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Oversize passengers - neighbours rights?

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Oversize passengers - neighbours rights?

Old 21st Sep 2009, 22:06
  #41 (permalink)  
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wowzz

When I've done it (only a few times) it has not been a problem.

I've left my hand luggage on the seat and if someone asks, just said politely that it is taken, most people move on and find another seat.

Only once, a guy decided he was going to sit there and the CC member in the area (whom I'd told on boarding) quickly and diplomatically intervened and helped him to find another seat.
 
Old 22nd Sep 2009, 09:05
  #42 (permalink)  
 
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Thanks for the reply F3G - not sure if I'd brave it on a 'stag' flight !
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Old 22nd Sep 2009, 10:13
  #43 (permalink)  
 
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I am concerned at the attitude shown by some, as to what would happen if you arrive at your seat and find that you cannot occupy it because a fatty is taking up half of it. Some people here seem to imply that in the worst case, you'd have to be removed from the flight.

I can see no possible justification for this. The person who can't fit in their own seat should be removed; there is absolutely no way I would stand for being told I had to get off because the person in the seat next to me doesn't have the willpower to lay off the snacks.

I really hope that I have just misunderstood the implications here.
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Old 22nd Sep 2009, 11:59
  #44 (permalink)  
 
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F3G:

I, and my wife, never fly low-cost/budget airlines. We gladly pay the extra cost involved in not doing so. Most of the time we fly with USAirways. On occasion we go with American or Delta. We do not fly low-cost airlines as a matter of principle.
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Old 22nd Sep 2009, 12:24
  #45 (permalink)  

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Not sure how exactly to define Low cost/budget airlines but I flew American from Dominican Republic to Miami then on to Montego Bay recently.

I managed breakfast the the airport in the morning. There was not a scrap of food avilable on the first leg of the flight. The "immigration" process in MIA despite being in transit, was so lengthy that I just made the next leg. On that leg again with good ole American, not a scrap of food was available either.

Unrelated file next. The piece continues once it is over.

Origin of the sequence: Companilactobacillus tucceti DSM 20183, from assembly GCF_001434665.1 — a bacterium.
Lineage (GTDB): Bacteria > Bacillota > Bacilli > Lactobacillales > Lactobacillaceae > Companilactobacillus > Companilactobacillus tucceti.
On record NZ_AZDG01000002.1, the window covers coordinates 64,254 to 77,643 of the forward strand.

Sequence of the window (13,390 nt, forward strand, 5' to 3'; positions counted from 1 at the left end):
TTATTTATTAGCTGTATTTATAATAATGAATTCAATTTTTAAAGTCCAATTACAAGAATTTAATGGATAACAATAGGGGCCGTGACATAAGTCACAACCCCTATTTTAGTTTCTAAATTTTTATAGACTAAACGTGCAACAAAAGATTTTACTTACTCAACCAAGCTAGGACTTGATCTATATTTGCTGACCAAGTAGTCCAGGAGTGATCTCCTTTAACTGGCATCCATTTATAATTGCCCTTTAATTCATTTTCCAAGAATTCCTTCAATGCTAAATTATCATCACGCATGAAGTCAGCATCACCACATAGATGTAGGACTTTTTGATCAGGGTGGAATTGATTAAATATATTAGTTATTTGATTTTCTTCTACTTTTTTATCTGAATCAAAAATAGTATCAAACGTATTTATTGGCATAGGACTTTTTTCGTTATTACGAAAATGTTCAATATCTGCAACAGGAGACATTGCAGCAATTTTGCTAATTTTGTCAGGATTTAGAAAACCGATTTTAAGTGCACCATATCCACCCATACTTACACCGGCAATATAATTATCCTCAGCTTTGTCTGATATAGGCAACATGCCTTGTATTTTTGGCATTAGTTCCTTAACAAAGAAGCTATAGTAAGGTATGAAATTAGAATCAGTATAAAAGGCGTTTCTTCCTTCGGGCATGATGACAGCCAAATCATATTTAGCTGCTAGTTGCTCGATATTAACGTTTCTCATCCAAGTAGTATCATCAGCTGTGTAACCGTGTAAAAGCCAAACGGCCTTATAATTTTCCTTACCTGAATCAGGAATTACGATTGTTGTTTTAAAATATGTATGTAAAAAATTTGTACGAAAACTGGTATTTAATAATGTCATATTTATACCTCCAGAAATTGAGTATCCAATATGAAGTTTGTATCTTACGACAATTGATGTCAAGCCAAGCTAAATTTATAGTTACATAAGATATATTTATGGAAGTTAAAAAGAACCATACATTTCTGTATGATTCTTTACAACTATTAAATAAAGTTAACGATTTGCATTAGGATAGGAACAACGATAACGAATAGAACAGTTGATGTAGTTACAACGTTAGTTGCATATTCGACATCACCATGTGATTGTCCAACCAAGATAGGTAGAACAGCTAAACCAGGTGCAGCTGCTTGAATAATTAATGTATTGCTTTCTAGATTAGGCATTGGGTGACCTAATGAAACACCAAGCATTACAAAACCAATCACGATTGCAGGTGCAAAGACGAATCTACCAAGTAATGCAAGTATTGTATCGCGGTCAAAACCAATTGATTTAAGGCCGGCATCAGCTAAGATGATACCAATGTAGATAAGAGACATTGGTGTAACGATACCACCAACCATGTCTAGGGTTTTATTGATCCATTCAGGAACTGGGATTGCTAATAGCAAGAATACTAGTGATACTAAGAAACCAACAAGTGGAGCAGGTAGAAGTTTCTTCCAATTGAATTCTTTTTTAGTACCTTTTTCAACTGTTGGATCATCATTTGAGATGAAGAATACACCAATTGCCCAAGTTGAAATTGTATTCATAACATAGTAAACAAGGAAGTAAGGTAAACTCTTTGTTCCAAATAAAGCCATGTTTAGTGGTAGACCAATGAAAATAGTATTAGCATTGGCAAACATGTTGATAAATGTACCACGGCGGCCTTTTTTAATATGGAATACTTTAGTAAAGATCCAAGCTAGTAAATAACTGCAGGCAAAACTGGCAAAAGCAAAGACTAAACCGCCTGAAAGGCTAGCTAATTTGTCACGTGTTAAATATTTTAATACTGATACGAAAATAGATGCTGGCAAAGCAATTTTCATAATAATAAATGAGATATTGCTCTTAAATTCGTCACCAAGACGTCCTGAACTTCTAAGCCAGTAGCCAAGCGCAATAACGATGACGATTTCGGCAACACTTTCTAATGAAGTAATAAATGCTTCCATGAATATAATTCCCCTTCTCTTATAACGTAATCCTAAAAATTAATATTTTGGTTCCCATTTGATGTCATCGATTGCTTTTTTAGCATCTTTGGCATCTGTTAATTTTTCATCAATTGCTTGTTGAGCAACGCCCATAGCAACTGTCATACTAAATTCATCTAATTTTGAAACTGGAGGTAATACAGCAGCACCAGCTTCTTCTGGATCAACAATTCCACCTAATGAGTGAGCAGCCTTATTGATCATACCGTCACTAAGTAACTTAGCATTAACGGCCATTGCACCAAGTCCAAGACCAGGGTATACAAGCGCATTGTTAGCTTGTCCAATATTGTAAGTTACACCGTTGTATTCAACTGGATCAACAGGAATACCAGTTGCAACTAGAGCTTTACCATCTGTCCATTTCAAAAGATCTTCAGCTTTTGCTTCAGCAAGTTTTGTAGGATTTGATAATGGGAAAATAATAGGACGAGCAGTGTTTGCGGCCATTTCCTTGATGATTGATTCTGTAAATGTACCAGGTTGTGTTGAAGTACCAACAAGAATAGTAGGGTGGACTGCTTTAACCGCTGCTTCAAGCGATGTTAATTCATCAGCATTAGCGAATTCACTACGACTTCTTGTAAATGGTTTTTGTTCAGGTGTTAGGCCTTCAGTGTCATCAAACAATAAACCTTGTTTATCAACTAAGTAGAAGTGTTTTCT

I finally made it to my hotel minutes before room service stopped at midnight and had my first food since breakfast

Not really low cost, certainly not budget, but the lousiest, meanest air journey I ever made by a long shot
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Old 22nd Sep 2009, 12:28
  #46 (permalink)  
 
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I am a CC and recently a "pax of size" on a Monarch airlines A300 for a reasonably short trip....2.30 mins approx. My "size" is 12-14 depending on the clothing manufacturer.

Knowing that the seating on this plane is to the max capacity (have a pilot friend in Monarch) and the legroom is tight I duly paid the excess for some legroom. There were 3 of us travelling and we were seated at the emergency exit towards the rear.....legroom therefore guarenteed. Width of seat narower because of tray table stowed within it. Not a problem for my party.

What concerned me that directly to my right (on the emergency exit row) was 2 pax of so much "size" they needed an extention seatbelt. Also when the CC responsible for that exit sat down for take off (her modified seat was directly next to them) she had to manouver herself into it to avoid them.....what would she have done in an evacuation situation if they were incapacitated?

In my opinion (and it is just that) pax of excessive size i.e needing an extention belt should never be allowed to sit at the emergency exits legroom or not. That also is the policy of some airlines.

Obesity is an increasing problem in the UK and all airlines need to wake up the that fact and maybe have a look at what their USA counterparts do to deal with this...they are somewhat more proactive than we are. It can impact on pax comfort and after safety the CC are there to try and ensure that within the resources they have.

Seated next to a pax of size which encroaches onto your personal space then the CC will attempt to deal with this within the resources and seat allocations at the time hopefully with diplomacy on all sides.

Do it after the door closes expect a different approach from the CC We have safety priorities at that point.

Bealzebub summed up the position on this and I totally respect him/her for doing that.
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Old 22nd Sep 2009, 12:29
  #47 (permalink)  
 
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Nobody was suggesting you would be removed from a flight if somebody else was occupying your seat for whatever reason. The removal was a reply to a hypothetical question as to what happens "if I refuse" etc. That is why words such as " how long is a piece of string" and "common sense" were used.

The same criteria would be applied if someone refused to take their seat because they were sat next to a baby or a woman. A common sense solution would always be sought, but the question was posed as to where the ultimate judgment would rest and that is why the answer was given.

In all likelyhood, a passenger would have to be able to fit in to their designated seat, or be required to purchase a larger seat or another seat. However there may well be jurisdictions and specific situations where that is not the determined course of action. Similarly the decision as to action taken over the degree of inconvenience or nuisance, will not rest ultimately with the passenger.
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Old 22nd Sep 2009, 13:13
  #48 (permalink)